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Subletting your home
Information for homeowners and tenants.
Your lease specifies whether you are allowed to sublet your home. Usually you can do this if you bought under the right-to-buy, right-to-acquire or outright sales schemes, or if you own all your home. If you bought under a shared-ownership or home-equity scheme, you'll need to meet certain conditions. You cannot sublet if you are in arrears with your service charges
You need to get written permission from us (a fee is payable to deal with the request). If you sublet your home without our permission in writing, you are breaking the conditions of your lease and we may have to take legal action against you. If you have a mortgage, you will need to get your mortgage company's permission in writing. You should also check your home contents insurance will still be valid.
Your subtenant must sign an assured shorthold tenancy agreement, which lasts for at least six months. This should cover the same clauses as your lease, so that the tenant is required to meet the same conditions as you – for example concerning noise nuisance. You should include a clause which allows you to give two months' notice of ending the tenancy.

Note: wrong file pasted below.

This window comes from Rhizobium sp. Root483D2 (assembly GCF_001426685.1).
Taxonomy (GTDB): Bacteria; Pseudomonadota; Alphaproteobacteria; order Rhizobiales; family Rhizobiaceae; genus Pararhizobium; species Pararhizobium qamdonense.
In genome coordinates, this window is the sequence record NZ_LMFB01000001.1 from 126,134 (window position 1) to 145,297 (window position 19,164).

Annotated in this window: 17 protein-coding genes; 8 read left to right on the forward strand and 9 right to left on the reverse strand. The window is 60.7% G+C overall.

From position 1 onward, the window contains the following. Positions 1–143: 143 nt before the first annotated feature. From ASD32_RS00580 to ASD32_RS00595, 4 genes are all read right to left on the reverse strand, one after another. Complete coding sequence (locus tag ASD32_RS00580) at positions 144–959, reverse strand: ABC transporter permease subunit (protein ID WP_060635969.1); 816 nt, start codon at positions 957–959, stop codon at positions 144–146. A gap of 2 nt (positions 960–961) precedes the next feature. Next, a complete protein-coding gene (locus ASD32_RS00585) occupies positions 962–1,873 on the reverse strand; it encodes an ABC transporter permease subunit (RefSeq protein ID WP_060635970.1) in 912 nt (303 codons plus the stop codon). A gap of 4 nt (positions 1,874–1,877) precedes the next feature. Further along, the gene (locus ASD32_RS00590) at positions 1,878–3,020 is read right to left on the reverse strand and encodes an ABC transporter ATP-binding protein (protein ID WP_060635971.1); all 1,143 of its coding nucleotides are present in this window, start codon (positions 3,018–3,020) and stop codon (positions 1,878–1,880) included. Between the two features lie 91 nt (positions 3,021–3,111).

What we need
- A copy of the shorthold tenancy agreement you have with your tenant
- The letter from your mortgage company giving you permission to sublet
- A contact number for the subtenant
- The address, phone number and email address we can contact you on in an emergency
- The details of your letting agent, if you have one
Please be aware that you are responsible for the actions and behaviour of your subtenants. If your subtenant breaks the conditions of your lease, we will hold you responsible and take action against you.
Please contact us to discuss your situation before agreeing to let someone move into your home. This is because:
- Tenants with secure tenancies have different rights to tenants with assured tenancies
- Sub-tenant or a lodger? Legal definitions can be complicated and may vary depending on your property
- Any income received from a lodger or a sub-tenant may affect the amount of tax you pay and the benefits you receive